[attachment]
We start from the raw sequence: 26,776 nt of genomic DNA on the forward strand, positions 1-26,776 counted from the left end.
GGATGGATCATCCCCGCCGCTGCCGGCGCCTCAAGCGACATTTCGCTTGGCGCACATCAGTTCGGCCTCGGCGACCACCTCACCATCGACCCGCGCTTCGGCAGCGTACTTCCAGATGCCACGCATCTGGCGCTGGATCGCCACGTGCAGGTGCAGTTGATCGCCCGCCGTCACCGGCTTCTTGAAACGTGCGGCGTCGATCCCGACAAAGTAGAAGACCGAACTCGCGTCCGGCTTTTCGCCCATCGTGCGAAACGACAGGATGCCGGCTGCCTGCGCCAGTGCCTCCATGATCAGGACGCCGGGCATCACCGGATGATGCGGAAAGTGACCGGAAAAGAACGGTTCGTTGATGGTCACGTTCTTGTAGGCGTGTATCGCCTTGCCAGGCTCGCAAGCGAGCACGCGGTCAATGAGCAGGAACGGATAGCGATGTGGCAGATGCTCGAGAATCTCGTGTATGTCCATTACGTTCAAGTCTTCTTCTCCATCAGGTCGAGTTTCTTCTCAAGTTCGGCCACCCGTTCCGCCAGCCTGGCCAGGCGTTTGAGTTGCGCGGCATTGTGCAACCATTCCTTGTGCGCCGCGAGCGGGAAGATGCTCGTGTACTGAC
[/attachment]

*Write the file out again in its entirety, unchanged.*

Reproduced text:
We start from the raw sequence: 26,776 nt of genomic DNA on the forward strand, positions 1-26,776 counted from the left end.
GGATGGATCATCCCCGCCGCTGCCGGCGCCTCAAGCGACATTTCGCTTGGCGCACATCAGTTCGGCCTCGGCGACCACCTCACCATCGACCCGCGCTTCGGCAGCGTACTTCCAGATGCCACGCATCTGGCGCTGGATCGCCACGTGCAGGTGCAGTTGATCGCCCGCCGTCACCGGCTTCTTGAAACGTGCGGCGTCGATCCCGACAAAGTAGAAGACCGAACTCGCGTCCGGCTTTTCGCCCATCGTGCGAAACGACAGGATGCCGGCTGCCTGCGCCAGTGCCTCCATGATCAGGACGCCGGGCATCACCGGATGATGCGGAAAGTGACCGGAAAAGAACGGTTCGTTGATGGTCACGTTCTTGTAGGCGTGTATCGCCTTGCCAGGCTCGCAAGCGAGCACGCGGTCAATGAGCAGGAACGGATAGCGATGTGGCAGATGCTCGAGAATCTCGTGTATGTCCATTACGTTCAAGTCTTCTTCTCCATCAGGTCGAGTTTCTTCTCAAGTTCGGCCACCCGTTCCGCCAGCCTGGCCAGGCGTTTGAGTTGCGCGGCATTGTGCAACCATTCCTTGTGCGCCGCGAGCGGGAAGATGCTCGTGTACTGAC